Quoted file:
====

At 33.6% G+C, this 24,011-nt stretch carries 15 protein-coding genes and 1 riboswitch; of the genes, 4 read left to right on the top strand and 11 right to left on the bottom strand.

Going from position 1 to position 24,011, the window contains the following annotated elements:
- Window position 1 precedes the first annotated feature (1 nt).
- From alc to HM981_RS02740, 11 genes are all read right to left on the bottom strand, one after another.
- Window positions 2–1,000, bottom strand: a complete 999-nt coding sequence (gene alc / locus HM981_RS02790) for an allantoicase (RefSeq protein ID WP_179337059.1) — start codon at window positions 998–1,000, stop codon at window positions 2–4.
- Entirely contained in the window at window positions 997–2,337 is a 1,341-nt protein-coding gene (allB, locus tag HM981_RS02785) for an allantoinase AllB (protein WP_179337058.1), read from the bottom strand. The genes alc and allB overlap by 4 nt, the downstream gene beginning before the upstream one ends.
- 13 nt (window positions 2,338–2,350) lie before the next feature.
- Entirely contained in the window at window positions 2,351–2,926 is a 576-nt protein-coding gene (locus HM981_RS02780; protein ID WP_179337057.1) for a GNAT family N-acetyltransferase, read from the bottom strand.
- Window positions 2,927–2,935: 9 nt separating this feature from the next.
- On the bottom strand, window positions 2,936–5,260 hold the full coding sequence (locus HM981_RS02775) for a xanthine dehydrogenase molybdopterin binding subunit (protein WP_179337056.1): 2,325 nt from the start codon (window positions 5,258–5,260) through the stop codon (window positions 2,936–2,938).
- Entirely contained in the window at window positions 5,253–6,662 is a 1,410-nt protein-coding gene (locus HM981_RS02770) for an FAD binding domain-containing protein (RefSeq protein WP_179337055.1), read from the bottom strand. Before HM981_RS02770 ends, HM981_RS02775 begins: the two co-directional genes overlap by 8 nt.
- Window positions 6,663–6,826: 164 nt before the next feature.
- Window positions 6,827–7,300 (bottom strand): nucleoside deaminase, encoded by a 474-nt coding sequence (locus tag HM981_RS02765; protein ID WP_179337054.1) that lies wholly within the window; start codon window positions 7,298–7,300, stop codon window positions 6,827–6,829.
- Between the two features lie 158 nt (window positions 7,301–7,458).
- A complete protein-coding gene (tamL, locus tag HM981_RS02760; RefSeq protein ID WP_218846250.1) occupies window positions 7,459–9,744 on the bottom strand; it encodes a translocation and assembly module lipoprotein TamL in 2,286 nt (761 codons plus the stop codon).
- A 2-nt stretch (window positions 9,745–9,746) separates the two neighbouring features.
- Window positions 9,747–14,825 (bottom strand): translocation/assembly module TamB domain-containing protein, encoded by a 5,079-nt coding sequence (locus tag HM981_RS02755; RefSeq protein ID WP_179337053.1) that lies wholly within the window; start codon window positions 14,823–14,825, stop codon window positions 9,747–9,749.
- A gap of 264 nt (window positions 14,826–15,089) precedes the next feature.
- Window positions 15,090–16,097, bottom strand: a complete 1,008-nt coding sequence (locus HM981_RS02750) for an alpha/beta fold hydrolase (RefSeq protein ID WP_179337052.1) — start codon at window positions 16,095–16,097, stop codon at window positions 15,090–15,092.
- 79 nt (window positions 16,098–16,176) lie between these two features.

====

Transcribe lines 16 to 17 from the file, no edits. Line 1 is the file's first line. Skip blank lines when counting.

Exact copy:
- A 2-nt stretch (window positions 9,745–9,746) separates the two neighbouring features.
- Window positions 9,747–14,825 (bottom strand): translocation/assembly module TamB domain-containing protein, encoded by a 5,079-nt coding sequence (locus tag HM981_RS02755; RefSeq protein ID WP_179337053.1) that lies wholly within the window; start codon window positions 14,823–14,825, stop codon window positions 9,747–9,749.